From Santiago Calatrava’s Oculus to the Louvre Abu Dhabi by Jean Nouvel, the best modern architecture projects go above and beyond their vertical height in redefining the ever-changing world of architecture.
The design of office buildings, museums, airports, train stations, and homes cannot always be innovative. However, much of architecture consists of those simple structures necessary for cities to grow and humanity to advance.
Culture progresses in fits and starts and never advances. Furthermore, to observe a revolutionary work of architecture is to journey to the near future. These are the 10 best modern architecture projects.
432 Park Avenue (2015) by Rafael Viñoly – New York
Rafael Viñoly’s 432 Park Avenue is the tallest completed residential building in the Western Hemisphere, located in the heart of midtown Manhattan.
Proponents of the design will say that there is a certain elegance to the all-white, uniform shape, while skeptics argue it lacks character. The design expresses the structural solution to an enormous engineering challenge while also reflecting the other defining urban feature of New York, the city’s grid.
Apple Park (2017) by Foster + Partners – Cupertino, California
Apple Park will always be remembered as the final vision of the firm’s inimitable founder, Steve Jobs. Created by Foster + Partners, the 175-acre campus resulted from a dream that Jobs had in 2004 while walking through London’s Hyde Park.
Steve Jobs had decided to house his company in a new environment where the barrier between building and nature seamlessly disappeared.
Elbphilharmonie Hamburg (2017) by Herzog & de Meuron – Hamburg
Herzog & de Meuron’s design for the Elbphilharmonie Hamburg is physical evidence that adaptive reuse can be done to stunning, head-turning effect.
Completed in 2017, the bottom half of the building has a history that dates back further than that. The foundation of Herzog & de Meuron’s design is a brick building that was a former warehouse built in 1963.
Foundation Louis Vuitton (2014) by Frank Gehry – Paris
Completed in 2014, the vessel-shaped glass structure sits among the trees and lawns of Paris’s Bois de Boulogne. The building is filled with LVMH’s impressive art collection.
For his inspiration, Gehry looked back to several great designs of the 19th century. The building plays between solid and glassworks to perfection within the verdant atmosphere of the Bois de Boulogne.
Louvre Abu Dhabi (2017) by Jean Nouvel – Abu Dhabi, United Arab Emirates
Completed in 2017, the estimated $650 million building located in Abu Dhabi is a milestone for a city that, as of the 1950s, did not have paved roads, electricity, or running water.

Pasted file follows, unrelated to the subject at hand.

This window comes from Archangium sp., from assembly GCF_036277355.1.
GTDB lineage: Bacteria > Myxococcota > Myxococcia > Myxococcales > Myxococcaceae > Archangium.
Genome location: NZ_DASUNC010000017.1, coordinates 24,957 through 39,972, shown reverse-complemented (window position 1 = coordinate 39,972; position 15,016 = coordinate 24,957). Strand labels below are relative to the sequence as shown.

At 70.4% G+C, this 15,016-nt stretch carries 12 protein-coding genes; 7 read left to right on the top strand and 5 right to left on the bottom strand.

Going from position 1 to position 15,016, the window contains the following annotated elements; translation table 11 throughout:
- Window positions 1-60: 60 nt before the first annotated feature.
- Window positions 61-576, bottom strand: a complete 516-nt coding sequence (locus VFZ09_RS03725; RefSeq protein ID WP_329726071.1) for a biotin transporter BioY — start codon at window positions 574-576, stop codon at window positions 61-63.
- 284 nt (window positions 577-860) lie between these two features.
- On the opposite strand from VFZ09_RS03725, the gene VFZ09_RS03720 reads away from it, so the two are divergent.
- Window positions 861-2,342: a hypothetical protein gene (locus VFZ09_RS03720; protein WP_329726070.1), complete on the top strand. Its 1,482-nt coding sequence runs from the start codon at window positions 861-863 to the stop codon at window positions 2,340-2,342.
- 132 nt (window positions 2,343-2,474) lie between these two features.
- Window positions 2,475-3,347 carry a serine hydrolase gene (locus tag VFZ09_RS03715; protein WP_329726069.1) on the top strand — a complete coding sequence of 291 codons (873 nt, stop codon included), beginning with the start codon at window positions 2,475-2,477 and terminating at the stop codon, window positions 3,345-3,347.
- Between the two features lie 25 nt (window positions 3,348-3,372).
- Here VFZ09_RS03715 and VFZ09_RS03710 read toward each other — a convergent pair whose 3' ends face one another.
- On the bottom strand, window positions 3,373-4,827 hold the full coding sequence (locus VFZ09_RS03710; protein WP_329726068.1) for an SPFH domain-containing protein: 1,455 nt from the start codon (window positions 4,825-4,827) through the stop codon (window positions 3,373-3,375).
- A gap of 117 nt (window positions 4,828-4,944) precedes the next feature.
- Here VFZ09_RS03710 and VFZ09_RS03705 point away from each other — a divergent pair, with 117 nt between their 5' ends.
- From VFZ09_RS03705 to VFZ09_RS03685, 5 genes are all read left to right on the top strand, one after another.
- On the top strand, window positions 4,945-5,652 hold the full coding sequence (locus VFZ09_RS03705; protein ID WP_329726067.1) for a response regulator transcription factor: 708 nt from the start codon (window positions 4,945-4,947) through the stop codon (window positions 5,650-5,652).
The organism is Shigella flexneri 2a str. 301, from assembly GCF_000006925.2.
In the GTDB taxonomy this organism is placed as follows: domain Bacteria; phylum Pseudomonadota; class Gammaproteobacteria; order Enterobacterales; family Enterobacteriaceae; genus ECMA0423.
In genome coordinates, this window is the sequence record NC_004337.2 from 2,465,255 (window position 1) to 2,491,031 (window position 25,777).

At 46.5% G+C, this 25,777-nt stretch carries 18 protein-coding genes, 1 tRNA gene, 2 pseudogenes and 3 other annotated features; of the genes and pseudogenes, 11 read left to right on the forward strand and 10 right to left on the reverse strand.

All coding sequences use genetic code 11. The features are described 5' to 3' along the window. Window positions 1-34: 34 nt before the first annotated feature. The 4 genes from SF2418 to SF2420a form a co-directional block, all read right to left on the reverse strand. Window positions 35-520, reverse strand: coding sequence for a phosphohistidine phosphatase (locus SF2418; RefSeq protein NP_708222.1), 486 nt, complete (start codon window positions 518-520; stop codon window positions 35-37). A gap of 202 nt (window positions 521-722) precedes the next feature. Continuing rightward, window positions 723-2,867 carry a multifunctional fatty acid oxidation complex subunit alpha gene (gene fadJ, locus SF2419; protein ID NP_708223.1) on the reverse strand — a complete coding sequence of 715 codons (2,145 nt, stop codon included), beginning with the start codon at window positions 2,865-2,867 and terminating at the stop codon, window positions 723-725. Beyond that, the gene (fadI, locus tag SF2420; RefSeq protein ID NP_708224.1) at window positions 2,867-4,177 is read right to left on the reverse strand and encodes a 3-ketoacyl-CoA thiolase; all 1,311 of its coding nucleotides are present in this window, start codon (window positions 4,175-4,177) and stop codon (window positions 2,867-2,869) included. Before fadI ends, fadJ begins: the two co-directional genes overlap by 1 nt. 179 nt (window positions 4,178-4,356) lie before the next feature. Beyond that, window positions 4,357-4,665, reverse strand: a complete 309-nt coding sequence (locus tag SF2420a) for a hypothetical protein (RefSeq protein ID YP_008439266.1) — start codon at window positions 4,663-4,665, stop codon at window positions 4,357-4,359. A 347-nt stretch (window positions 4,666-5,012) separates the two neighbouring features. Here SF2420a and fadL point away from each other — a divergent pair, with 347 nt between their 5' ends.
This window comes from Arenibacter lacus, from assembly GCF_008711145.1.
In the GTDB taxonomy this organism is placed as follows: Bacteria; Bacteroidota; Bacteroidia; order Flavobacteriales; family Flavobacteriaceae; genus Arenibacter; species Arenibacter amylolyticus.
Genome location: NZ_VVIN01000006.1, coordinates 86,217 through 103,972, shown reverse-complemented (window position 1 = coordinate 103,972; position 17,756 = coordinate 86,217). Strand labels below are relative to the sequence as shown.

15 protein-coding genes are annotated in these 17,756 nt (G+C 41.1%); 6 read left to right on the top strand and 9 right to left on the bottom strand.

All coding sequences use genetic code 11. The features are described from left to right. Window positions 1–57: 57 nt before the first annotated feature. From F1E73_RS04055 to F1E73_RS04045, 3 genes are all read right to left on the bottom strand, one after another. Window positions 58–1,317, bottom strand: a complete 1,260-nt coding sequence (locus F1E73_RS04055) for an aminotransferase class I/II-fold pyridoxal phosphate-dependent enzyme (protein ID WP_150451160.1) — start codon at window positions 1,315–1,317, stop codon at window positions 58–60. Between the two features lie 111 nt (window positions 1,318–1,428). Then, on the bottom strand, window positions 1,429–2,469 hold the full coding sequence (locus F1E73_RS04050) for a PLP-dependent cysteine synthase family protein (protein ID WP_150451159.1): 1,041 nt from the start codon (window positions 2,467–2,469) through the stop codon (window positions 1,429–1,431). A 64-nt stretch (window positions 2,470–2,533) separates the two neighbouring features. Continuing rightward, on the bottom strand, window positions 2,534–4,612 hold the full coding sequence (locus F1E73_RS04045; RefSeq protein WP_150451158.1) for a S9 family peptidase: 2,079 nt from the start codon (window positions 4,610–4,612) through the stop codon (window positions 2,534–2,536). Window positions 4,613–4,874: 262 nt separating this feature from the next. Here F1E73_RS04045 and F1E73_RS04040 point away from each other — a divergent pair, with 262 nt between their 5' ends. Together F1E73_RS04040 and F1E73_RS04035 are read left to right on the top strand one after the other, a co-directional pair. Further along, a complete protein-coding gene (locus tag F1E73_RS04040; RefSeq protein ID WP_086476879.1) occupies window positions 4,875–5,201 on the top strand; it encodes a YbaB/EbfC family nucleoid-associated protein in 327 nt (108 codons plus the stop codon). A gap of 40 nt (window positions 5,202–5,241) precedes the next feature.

The 258,333square-foot structure, which Jean Nouvel designed, features a stainless-steel and aluminum dome that’s been cut and layered to stunning effect.
National Museum of Qatar (2019) by Jean Nouvel – Doha, Qatar
The 361,861 square-foot structure contains the many artifacts, stories, and images that encompass the creation of modern-day Qatar. What separates the National Museum of Qatar from any other museum is its revolutionary architecture.
What made Nouvel’s task of designing this museum so tricky is what was being asked of him – to create a building that, by shape and formation, would become the very embodiment of Qatari identity. His answer came in the form of the desert rose, a naturally occurring phenomenon in the region.
Shanghai Tower (2015) by Gensler – Shanghai
Designed by Gensler and completed in 2015, the 2,073 foot-tall Shanghai Tower has a seemingly endless list of records. The tallest building in China, second tallest in the world, world’s tallest observation deck, and the world’s second-fastest elevator system.
The tower’s asymmetrical form, tapering profile, and rounded corners allow the building to withstand the typhoon-force winds common in Shanghai.
The Broad (2015) by Diller Scofidio + Renfro in collaboration with Gensler – Los Angeles
The architects at Diller Scofidio + Renfro are modern-day magicians. The structure itself holds a nearly 2,000-piece collection of contemporary art, making it like any other museum in the world. However, that is where the similarities abruptly end. The 50,000 square-foot building acts as a seamless buffer between the inside and the outside world.
The veil’s walls are also engineered so that no direct sunlight will ever penetrate the space despite the movement of the sun. The cellular structure all around acts like a sponge absorbing and transmitting light as needed.
The Oculus (2016) by Santiago Calatrava – New York
Santiago Calatrava has built a reputation for creating dynamic modern architecture. The structure is built of steel, concrete, stone, and glass. It takes the shape of a bird, specifically a phoenix, in mid-flight.
The symbolism of a phoenix rising from the ashes is immediate, as the building is located mere feet from the September 11th Memorial and Museum in downtown Manhattan.
The Shed (2019) by Diller Scofidio + Renfro and David Rockwell – New York
The Shed, which opened in 2019, starts as a static 200,000-square-foot cultural space. Nevertheless, the modern architecture building consists of an outer shell that sits on a set of wheels connected to a short track.
Once activated by way of a 121-horsepower engine, the shell moves away from the mainframe of the building, in effect creating an entirely new building that is part of the original one.
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